Watch inward. Look at Christ. ‘Consider him that endured such contradiction of sinners against himself.’ Watch the Saviour, and watch with the Saviour. Brethren and sisters, I should like to say this to you so emphatically that you would never forget it. Be familiar with the passion of your Lord. Get right up to the cross. Do not be satisfied with that, but get the cross on your shoulders; get yourself bound to the cross in the spirit of the apostle when he said, ‘I am crucified with Christ: nevertheless I live.’ I do not know that I have had sweeter work to do for a long time than when a few weeks ago I was looking over all the hymn-writers and all the poets I knew of for hymns upon the passion of the Lord. I tried to enjoy them as I selected them, and to get into the vein in which the poets were when they sung them. Believe me, there is no fount that yields such sweet water as the fount that springs from Calvary just at the foot of the cross. Here it is that there is a sight to be seen more astounding and more ravishing than ever from the top of Pisgah. Get into the side of Christ; it is a cleft of the rock in which you may hide until the tempest is overpassed. Live in Christ; live near to Christ; and then, let the conflict come, and you will overcome even as he overcame, and rising up from your sweat and from your agony you will go forth to meet even death itself with a calm expression on your brow, saying, ‘My Father, not as I will, but as thou wilt.’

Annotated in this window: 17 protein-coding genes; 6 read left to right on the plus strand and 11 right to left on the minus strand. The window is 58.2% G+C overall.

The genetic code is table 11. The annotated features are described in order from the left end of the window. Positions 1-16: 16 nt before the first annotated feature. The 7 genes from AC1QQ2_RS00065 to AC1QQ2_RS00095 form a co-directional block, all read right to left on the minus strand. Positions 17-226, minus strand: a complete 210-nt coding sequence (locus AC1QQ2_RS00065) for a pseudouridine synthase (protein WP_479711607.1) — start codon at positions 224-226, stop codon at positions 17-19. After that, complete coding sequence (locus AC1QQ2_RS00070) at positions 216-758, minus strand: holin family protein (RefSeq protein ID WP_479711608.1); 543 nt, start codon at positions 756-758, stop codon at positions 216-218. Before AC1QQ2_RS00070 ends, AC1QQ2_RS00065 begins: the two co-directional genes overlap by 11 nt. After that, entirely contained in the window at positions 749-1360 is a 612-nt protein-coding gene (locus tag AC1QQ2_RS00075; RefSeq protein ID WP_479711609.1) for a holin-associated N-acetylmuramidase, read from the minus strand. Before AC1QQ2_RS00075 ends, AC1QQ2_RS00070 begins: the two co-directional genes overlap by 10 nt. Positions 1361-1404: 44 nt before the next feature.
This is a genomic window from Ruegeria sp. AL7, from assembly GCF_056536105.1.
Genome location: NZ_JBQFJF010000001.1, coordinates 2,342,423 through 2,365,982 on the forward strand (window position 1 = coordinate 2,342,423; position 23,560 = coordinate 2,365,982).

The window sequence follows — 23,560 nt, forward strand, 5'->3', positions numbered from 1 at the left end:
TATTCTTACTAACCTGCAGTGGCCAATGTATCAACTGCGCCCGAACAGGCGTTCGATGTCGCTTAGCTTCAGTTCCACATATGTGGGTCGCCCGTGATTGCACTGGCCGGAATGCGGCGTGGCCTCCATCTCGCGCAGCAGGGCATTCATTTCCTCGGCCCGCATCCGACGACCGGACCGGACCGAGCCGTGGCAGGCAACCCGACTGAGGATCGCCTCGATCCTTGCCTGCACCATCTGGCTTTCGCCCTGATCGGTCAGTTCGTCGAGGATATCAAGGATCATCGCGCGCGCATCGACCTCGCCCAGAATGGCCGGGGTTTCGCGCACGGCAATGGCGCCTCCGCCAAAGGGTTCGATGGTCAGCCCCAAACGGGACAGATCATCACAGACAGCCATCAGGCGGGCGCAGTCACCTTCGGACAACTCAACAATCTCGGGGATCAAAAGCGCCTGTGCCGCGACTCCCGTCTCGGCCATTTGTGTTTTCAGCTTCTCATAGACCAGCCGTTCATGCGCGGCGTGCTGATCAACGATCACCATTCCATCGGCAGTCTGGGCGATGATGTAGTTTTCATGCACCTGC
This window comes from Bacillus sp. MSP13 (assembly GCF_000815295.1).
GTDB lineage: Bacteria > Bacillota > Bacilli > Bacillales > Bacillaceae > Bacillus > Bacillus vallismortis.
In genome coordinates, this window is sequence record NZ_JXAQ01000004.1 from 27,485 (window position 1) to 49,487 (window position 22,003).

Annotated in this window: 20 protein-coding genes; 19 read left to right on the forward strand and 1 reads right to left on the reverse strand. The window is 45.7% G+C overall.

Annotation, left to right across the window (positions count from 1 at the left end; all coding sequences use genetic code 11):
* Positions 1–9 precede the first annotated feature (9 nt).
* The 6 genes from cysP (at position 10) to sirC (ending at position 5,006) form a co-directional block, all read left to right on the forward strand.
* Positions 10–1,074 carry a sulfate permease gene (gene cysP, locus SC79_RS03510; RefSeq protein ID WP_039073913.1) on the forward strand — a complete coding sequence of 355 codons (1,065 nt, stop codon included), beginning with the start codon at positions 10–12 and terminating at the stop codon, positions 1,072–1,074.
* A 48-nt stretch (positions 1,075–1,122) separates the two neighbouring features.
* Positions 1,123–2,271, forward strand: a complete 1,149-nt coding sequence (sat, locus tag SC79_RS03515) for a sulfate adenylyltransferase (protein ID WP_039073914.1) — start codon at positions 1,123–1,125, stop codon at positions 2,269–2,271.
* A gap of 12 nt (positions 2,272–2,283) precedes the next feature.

For meditation: The recent research connected with hymns to which Spurgeon refers was probably in preparation for Our Own Hymnbook which he was compiling and which was published in September 1866 (this undated sermon appeared in June 1866). Do the hymns and spiritual songs you like to sing have an important and meaningful place for the Lord Jesus Christ, his death and the salvation of sinners (Revelation 5:9,12) or are they more taken up with yourself and your own experiences?